Until you’ve seen a Park Chan-wook film, you’ve never been gruelled. Not even slightly. You may think that other films are raw or powerful or harsh, but other film-makers are novices compared to Master Park. And although Sympathy For Lady Vengeance is visually beautiful, you’ll still be in for a good gruelling.
That said, I’d have to say that this is the gentlest of the Vengeance trilogy (Sympathy For Mr Vengeance and Old Boy being parts one and two respectively). Perhaps that’s because this is an illustration of the old saying, “Vengeance is a dish that’s best served cold”. Thirteen and a half years cold. And where the first two films focused on either impassioned revenge from the throes of grief, or dedicated revenge based on long years of implacable and growing hatred, this one follows Geum-jae as she calmly enacts her plan, concocted with care in prison.
We get the first hint that ‘Kindly Miss Geum-jae’ is not so kindly in the opening scene, when Geum-jae is released from prison. A church chorus, led by the disturbing Kim Byeong-ok (who played Mr Han in Old Boy), welcomes her with a rousing hymn and the traditional gift of white tofu. She responds to the astonished preacher with a deadpan stare and a comment of “Why don’t you go screw yourself”.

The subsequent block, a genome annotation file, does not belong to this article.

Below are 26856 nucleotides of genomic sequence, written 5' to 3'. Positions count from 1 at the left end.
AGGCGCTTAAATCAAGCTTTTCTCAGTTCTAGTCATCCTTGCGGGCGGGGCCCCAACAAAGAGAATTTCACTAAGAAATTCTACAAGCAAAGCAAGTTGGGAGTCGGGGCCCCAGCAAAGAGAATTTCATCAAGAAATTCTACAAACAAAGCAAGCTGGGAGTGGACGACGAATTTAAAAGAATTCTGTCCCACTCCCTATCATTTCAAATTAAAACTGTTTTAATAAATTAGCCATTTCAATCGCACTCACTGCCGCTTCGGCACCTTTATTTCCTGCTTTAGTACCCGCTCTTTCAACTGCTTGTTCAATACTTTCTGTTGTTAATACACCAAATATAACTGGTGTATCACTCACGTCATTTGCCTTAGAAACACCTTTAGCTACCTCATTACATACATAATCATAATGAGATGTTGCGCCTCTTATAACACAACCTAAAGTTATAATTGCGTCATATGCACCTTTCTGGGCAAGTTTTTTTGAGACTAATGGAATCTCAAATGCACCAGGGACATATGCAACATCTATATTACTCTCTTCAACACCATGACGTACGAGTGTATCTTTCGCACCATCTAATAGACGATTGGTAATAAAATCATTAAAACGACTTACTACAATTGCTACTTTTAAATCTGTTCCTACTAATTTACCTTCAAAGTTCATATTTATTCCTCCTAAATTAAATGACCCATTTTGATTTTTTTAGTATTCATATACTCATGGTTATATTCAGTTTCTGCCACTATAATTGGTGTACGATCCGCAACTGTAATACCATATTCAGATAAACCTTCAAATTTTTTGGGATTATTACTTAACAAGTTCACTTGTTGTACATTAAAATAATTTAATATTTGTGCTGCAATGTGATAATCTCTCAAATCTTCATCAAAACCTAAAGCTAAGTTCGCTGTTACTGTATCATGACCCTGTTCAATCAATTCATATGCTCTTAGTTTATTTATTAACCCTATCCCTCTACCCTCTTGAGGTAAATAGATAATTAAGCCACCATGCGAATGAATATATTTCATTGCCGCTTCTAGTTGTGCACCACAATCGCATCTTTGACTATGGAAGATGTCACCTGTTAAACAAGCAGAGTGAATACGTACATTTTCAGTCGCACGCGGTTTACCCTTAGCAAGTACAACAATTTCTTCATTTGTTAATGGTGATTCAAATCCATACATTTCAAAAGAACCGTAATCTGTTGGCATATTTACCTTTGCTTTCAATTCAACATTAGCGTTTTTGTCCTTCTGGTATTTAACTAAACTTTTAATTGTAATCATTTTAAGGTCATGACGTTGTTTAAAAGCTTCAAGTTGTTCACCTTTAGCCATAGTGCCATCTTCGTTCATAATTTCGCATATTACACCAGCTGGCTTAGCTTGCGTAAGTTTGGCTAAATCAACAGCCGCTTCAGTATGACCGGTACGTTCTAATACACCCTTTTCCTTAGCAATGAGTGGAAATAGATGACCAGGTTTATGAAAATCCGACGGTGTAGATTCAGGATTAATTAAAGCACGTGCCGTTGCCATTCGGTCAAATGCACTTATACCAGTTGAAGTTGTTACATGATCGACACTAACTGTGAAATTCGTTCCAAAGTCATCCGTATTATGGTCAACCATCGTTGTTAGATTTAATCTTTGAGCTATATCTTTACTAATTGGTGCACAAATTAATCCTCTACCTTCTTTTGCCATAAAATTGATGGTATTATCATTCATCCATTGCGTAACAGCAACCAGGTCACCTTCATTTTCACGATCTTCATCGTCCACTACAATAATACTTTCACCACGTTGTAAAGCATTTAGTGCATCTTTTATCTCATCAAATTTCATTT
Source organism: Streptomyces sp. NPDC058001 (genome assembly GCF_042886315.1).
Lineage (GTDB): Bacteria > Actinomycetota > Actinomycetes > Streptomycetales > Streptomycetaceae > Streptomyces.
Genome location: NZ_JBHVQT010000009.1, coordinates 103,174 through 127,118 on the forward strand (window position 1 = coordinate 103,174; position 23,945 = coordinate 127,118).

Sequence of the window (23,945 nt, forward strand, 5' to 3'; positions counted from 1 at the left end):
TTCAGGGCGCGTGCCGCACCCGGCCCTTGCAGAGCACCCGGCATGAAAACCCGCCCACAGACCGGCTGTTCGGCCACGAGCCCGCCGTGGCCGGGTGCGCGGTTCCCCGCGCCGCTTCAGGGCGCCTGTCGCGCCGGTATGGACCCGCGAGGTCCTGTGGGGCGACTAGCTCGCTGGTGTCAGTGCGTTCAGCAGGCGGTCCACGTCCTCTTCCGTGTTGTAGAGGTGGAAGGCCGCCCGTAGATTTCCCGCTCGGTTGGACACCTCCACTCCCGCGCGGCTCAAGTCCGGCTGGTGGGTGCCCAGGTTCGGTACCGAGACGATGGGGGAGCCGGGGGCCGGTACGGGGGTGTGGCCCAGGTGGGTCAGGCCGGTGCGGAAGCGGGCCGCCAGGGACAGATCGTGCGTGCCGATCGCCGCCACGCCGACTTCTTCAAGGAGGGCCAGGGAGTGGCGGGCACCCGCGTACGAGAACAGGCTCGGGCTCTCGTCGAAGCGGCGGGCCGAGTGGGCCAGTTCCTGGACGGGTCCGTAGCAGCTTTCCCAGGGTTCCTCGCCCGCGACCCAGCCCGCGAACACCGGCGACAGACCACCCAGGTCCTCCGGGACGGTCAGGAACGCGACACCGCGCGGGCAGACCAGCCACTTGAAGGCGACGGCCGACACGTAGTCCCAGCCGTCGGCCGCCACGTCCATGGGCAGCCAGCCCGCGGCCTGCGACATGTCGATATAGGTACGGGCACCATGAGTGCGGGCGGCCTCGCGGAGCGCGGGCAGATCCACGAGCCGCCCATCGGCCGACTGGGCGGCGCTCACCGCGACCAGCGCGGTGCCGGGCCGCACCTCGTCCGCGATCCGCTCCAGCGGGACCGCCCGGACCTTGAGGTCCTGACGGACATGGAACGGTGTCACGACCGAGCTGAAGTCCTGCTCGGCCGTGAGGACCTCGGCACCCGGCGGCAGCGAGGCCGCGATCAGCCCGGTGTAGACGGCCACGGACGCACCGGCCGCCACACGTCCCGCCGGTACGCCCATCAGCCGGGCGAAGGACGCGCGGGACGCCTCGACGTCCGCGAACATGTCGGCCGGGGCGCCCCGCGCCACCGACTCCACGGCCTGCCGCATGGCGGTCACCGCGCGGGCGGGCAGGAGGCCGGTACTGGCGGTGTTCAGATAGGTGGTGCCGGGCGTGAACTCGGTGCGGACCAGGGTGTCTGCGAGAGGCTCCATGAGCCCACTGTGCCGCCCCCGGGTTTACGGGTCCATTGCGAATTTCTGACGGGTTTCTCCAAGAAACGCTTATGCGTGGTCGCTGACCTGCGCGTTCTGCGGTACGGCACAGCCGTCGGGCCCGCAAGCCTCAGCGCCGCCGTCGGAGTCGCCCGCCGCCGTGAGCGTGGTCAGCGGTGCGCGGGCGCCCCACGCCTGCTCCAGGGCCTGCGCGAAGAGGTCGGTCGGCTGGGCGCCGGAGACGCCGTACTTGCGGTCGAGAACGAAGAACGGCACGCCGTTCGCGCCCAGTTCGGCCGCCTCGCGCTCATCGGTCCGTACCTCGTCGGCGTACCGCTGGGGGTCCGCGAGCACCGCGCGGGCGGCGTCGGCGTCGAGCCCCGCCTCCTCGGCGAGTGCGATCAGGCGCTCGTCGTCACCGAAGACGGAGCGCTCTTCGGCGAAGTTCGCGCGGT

Like Old Boy, this one makes lavish use of colour. Geum-jae’s new abode is a nook under the stairs with a zebra-striped red and black colour scheme, ideally suited to the shrine to vengeance it becomes. Her new workplace, a patisserie, glows with warm gold, suggesting food and love and comfort. An abandoned school, site of the original crime and the ensuing vengeance, crumbles grey and dank and lifeless.
Once again, Park’s visual compositions are superb. A Seoul alleyway, bordered by high stone walls, turned at night into a shadowy pit. A row of bereaved family members, decked out in plastic raincoats, sitting on a bench waiting their turn to wield their assorted carpentry tools on the killer. A row of metal sculptures, almost identical, of a woman holding aloft a man’s severed head.
For all that the Vengeance trilogy supposedly began as an offhand comment by Park, there is a real evolution here. In Sympathy For Mr Vengeance, the tragedy is driven by a society that cares for money more than people. In Old Boy, it’s a chance comment and a forbidden liaison. In Sympathy For Lady Vengeance, we’re faced with deliberate human malice and greed.
This, of course, makes the villain impossible to like. But that’s the way it should be, because here Park focuses on the effect of long-anticipated vengeance on the one taking revenge. A likeable villain would only muddy the waters. And, as in all of Park’s other films, things never work out the way we plan.